Blogs (1) >>
ICSE 2019
Sat 25 - Fri 31 May 2019 Montreal, QC, Canada

In the context of software engineering, sustainability can be defined as the "capacity to endure'' and to "preserve the function of a system over an extended period of time''. These definitions mainly point towards technical sustainability over time. Sustainability, however, may entail a much broader scope including economic, social and environmental sustainability as well.

In spite of the exciting hype around sustainability, we are very much lacking suitable instruments to design software-intensive systems that are sustainable and enable sustainability goals.

To fill this gap, we advocate the treatment of sustainability as a software quality property and defined a software sustainability assessment method that helps to make sustainability-driven design decisions. The method essentially relies on the definition of so-called ``decision maps'', i.e. views aimed at framing the architecture design concerns around the four sustainability dimensions mentioned above - technical, economic, social and environmental sustainability.

In this context, this paper presents the notion of decision map. We then use a number of illustrative examples extracted from industrial projects, to summarize our lessons learned and reflections with general observations and future research directions, with the goal to spark a discussion in the research community.

Patricia Lago is professor at the Vrije Universiteit Amsterdam, the Netherlands, where she leads the Software and Services research group in the Computer Science Department. She has a PhD in Control and Computer Engineering from Politecnico di Torino and a Master in Computer Science from the University of Pisa, both in Italy. She is member of the IEEE/IFIP WICSA Steering Committee and the Steering Committee of the ICT4S conference series, member of the IFIP 2.10 Working group on Software Architecture, the IFIP 2.14 Working group on Services-based Systems, and the Dutch Knowledge Network on Green Software. She has published in all major conferences and journals of her field.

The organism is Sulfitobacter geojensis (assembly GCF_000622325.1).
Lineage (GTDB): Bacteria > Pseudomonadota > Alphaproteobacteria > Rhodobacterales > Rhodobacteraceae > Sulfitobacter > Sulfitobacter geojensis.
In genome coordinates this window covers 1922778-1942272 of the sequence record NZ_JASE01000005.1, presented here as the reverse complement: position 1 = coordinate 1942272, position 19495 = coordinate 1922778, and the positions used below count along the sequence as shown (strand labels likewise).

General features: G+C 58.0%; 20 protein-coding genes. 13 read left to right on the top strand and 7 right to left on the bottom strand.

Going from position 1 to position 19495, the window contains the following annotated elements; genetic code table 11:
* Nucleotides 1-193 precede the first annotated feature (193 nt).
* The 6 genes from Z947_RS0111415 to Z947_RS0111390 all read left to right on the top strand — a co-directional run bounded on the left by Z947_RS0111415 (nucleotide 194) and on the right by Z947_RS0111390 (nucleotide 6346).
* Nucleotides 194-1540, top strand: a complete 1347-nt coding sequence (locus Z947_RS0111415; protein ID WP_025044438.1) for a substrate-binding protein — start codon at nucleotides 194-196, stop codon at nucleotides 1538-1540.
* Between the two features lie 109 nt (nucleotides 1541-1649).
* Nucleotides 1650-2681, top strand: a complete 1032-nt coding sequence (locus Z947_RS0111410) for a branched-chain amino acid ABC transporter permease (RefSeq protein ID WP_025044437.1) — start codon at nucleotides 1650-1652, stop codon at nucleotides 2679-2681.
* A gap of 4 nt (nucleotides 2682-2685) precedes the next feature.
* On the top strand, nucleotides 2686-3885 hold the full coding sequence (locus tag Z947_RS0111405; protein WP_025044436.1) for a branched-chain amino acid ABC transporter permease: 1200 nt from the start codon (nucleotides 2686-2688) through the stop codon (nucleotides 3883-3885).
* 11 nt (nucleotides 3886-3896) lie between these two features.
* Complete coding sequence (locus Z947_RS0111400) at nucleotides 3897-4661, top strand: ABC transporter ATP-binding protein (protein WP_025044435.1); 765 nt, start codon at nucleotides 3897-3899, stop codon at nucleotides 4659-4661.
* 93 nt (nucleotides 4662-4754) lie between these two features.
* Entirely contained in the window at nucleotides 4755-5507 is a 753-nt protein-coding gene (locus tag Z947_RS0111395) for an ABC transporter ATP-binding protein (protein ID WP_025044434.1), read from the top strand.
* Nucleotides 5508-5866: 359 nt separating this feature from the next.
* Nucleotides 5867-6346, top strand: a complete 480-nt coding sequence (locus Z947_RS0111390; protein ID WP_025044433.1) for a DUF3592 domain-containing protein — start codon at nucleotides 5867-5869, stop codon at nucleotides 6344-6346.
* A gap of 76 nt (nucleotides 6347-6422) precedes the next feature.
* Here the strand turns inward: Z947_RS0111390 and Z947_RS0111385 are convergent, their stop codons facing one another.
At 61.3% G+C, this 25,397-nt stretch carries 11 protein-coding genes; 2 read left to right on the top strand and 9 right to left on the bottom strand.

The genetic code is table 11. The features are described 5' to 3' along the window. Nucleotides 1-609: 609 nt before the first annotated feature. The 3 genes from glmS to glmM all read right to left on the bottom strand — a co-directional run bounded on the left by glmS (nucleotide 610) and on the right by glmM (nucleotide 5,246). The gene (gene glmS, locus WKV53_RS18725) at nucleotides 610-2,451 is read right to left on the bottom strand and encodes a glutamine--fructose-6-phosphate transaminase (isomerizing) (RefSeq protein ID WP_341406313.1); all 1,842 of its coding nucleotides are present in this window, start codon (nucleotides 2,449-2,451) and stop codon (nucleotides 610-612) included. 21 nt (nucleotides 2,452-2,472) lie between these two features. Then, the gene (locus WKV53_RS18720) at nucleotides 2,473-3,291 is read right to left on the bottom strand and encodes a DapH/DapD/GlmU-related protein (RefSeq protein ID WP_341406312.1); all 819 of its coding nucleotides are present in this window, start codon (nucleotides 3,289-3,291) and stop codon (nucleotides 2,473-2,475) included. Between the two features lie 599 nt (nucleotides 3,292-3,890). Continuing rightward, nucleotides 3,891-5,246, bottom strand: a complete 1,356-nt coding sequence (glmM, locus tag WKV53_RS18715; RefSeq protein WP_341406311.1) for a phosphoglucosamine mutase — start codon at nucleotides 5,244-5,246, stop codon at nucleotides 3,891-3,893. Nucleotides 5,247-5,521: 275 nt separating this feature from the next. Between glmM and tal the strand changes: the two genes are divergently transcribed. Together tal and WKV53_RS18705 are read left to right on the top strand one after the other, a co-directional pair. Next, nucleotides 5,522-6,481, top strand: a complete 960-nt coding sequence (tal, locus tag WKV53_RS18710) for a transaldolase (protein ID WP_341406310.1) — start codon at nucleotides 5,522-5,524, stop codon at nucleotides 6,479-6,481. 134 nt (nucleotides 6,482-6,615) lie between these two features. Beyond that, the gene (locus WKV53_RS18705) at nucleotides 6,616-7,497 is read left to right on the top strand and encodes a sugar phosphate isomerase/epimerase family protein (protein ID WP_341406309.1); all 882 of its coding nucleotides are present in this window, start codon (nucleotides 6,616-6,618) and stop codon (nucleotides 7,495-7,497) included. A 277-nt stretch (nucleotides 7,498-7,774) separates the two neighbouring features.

Her passion in research is to create software engineering knowledge that makes software better, smarter, and more sustainable. Her philosophy is that research should be industrial-relevant and serve the final purpose of being applied in practice. To this end, her research specifically focuses on the “real’’ needs of practice by establishing collaboration with partners from both private and public sectors.

Her research and teaching are about software architecture, software design and modeling, software quality assessment. She is initiator and coordinator of the Computer Science Master Track in Software Engineering and Green IT. She co-founded the Green Lab, a place where researchers, students and companies collaborate to measure the energy footprint of software solutions.

Thu 30 May
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icse-2019-Software-Engineering-in-Society
14:00 - 15:30: Software Engineering in Society - Software as a Social Construct at Mansfield / Sherbrooke
Chair(s): Damian Andrew TamburriTU/e
icse-2019-Software-Engineering-in-Society14:00 - 14:20
Talk
Tamara LopezThe Open University, Thein Tun, Arosha K BandaraThe Open University, Mark LevineUniversity of Exeter, Bashar NuseibehThe Open University (UK) & Lero (Ireland), Helen SharpThe Open University, UK
icse-2019-Software-Engineering-in-Society14:20 - 14:40
Talk
Antti KnutasLUT University, Victoria PalacinLUT University, Giovanni MaccaniMaynooth University, Markus HelfertDublin City University
Pre-print
icse-2019-Software-Engineering-in-Society14:40 - 15:00
Talk
Denae FordMicrosoft Research, Mahnaz BehrooziNCSU, Alexander SerebrenikEindhoven University of Technology, Chris ParninNCSU
Pre-print
icse-2019-Software-Engineering-in-Society15:00 - 15:10
Talk
Patricia LagoVrije Universiteit Amsterdam
Pre-print
icse-2019-Software-Engineering-in-Society15:10 - 15:30
Talk